What many people fail to recognise or simply take for granted, is the important roles that connectivity and technology play as these regions attempt to move forward and address their problems. Embracing ICT and broadband technologies is both a cause and consequence of economic growth, and it should come as no surprise that increased wealth subsequently spawns — or enables access to — an increased pool of resources.

As of now, however, digital awareness in the Caribbean and LATAM is at a relative low compared to developed countries like the United States. For example, 96.3 per cent of US households have access to wired broadband, while countries like Trinidad and Tobago and Panama have an Internet penetration of 53.2 per cent and 43.4 per cent, respectively, and they reflect percentages higher than the region's average.

That means that almost an entire population is connected in the US, while less fortunate countries in the Caribbean and LATAM generally hover around or well below a 50 per cent connectivity rate.

Access, however, is not simply dependent upon the available technology, but upon its widespread recognition and understanding, proactive deployment and affordable pricing. While companies like Columbus have been successful in penetrating regional markets, their future success is also dependent on the willingness of other stakeholders to join them in their mission as enablers.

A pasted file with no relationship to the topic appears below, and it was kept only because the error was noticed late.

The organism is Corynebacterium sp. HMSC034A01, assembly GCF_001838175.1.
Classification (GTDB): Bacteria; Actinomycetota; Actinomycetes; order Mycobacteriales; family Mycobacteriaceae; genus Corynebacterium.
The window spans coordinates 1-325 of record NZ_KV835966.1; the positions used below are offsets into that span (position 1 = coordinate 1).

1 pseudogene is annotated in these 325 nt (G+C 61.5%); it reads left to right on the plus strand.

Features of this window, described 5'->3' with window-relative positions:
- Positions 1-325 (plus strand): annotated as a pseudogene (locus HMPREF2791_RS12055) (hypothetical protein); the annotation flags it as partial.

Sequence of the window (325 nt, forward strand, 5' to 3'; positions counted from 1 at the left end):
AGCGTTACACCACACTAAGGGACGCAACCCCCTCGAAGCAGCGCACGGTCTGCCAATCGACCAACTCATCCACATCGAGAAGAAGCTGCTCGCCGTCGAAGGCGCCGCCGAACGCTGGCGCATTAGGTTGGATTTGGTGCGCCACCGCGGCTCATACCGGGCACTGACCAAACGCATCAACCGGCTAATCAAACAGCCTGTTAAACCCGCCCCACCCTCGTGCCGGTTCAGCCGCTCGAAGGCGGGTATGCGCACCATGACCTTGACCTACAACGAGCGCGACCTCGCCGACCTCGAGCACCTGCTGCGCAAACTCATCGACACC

"Broadband is not ubiquitous," said company president and COO, John Reid. "There are still many rural areas that don't have access, or at least access to 'real' broadband (ie, they have dial-up). So, the challenge for many governments and the private sector is to extend the network cost effectively to reach these under-served areas."

The process to both adopt strategies and subsequently enable sweeping accessibility is not as simple as its description may imply. It is a slow task that requires the co-operation of both the public and private sectors to define goals and identify cost-effective solutions. Nevertheless, it is clear that all stakeholders must make a collaborative effort and undertake a holistic approach to address these similar objectives, rather than try to attempt to find individual solutions to the same challenges.

A major deterrent to enabling access in the Caribbean and LATAM regions is the general lack of a strategic vision for the future at an administrative level. Even where it is possible for the available technology to be introduced, it is either improperly utilised or not used at all.

Governmental bodies have the power to raise awareness and promote the widespread usage of ICT, which, if done in an effective manner, can lead to the development of a healthy information-based society.

States that have adopted mechanisms such as e-government, e-commerce, e-health, and e-learning are at a greater advantage to affect digital competency, as each of these are important drivers of increased broadband and ICT adoption. Public investment in such an infrastructure, alongside policies that promote universal access and thus lower entry barriers to those very services, would not only benefit the industry, but would give an incentive for private investors to follow suit. This, in turn, would spur demand, create jobs and, therefore, simultaneously boost a nation's economic and social welfare.